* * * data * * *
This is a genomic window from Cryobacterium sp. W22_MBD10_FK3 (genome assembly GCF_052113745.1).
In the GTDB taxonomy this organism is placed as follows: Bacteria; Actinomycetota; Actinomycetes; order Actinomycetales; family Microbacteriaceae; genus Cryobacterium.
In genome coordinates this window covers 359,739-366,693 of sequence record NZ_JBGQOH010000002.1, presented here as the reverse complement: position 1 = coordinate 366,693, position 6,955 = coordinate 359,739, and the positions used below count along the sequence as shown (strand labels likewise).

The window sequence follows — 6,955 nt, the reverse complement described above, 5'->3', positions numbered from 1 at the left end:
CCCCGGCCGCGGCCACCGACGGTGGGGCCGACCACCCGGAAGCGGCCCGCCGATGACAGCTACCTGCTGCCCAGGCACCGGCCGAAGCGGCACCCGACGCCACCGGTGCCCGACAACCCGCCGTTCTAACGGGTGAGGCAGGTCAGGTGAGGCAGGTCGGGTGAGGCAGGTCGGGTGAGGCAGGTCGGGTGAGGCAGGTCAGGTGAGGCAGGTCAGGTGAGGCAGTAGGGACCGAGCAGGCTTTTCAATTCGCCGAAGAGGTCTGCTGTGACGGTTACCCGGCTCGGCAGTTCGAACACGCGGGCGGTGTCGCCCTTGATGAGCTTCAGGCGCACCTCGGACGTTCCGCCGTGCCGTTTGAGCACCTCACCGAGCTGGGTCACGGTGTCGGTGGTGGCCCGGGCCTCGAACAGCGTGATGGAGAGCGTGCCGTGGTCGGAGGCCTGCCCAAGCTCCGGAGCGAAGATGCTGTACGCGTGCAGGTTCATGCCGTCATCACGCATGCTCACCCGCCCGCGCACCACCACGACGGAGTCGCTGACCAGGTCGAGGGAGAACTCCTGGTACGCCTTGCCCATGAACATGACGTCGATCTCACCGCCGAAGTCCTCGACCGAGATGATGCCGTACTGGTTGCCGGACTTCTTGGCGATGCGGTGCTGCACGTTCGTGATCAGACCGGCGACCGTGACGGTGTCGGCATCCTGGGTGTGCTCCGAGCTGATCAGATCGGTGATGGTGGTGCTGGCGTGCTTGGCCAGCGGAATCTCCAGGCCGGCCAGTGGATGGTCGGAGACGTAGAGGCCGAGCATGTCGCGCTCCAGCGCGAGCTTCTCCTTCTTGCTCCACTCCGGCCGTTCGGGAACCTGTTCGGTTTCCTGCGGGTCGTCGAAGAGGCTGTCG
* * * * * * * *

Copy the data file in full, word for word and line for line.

This is a genomic window from Cryobacterium sp. W22_MBD10_FK3 (genome assembly GCF_052113745.1).
In the GTDB taxonomy this organism is placed as follows: Bacteria; Actinomycetota; Actinomycetes; order Actinomycetales; family Microbacteriaceae; genus Cryobacterium.
In genome coordinates this window covers 359,739-366,693 of sequence record NZ_JBGQOH010000002.1, presented here as the reverse complement: position 1 = coordinate 366,693, position 6,955 = coordinate 359,739, and the positions used below count along the sequence as shown (strand labels likewise).

The window sequence follows — 6,955 nt, the reverse complement described above, 5'->3', positions numbered from 1 at the left end:
CCCCGGCCGCGGCCACCGACGGTGGGGCCGACCACCCGGAAGCGGCCCGCCGATGACAGCTACCTGCTGCCCAGGCACCGGCCGAAGCGGCACCCGACGCCACCGGTGCCCGACAACCCGCCGTTCTAACGGGTGAGGCAGGTCAGGTGAGGCAGGTCGGGTGAGGCAGGTCGGGTGAGGCAGGTCGGGTGAGGCAGGTCAGGTGAGGCAGGTCAGGTGAGGCAGTAGGGACCGAGCAGGCTTTTCAATTCGCCGAAGAGGTCTGCTGTGACGGTTACCCGGCTCGGCAGTTCGAACACGCGGGCGGTGTCGCCCTTGATGAGCTTCAGGCGCACCTCGGACGTTCCGCCGTGCCGTTTGAGCACCTCACCGAGCTGGGTCACGGTGTCGGTGGTGGCCCGGGCCTCGAACAGCGTGATGGAGAGCGTGCCGTGGTCGGAGGCCTGCCCAAGCTCCGGAGCGAAGATGCTGTACGCGTGCAGGTTCATGCCGTCATCACGCATGCTCACCCGCCCGCGCACCACCACGACGGAGTCGCTGACCAGGTCGAGGGAGAACTCCTGGTACGCCTTGCCCATGAACATGACGTCGATCTCACCGCCGAAGTCCTCGACCGAGATGATGCCGTACTGGTTGCCGGACTTCTTGGCGATGCGGTGCTGCACGTTCGTGATCAGACCGGCGACCGTGACGGTGTCGGCATCCTGGGTGTGCTCCGAGCTGATCAGATCGGTGATGGTGGTGCTGGCGTGCTTGGCCAGCGGAATCTCCAGGCCGGCCAGTGGATGGTCGGAGACGTAGAGGCCGAGCATGTCGCGCTCCAGCGCGAGCTTCTCCTTCTTGCTCCACTCCGGCCGTTCGGGAACCTGTTCGGTTTCCTGCGGGTCGTCGAAGAGGCTGTCG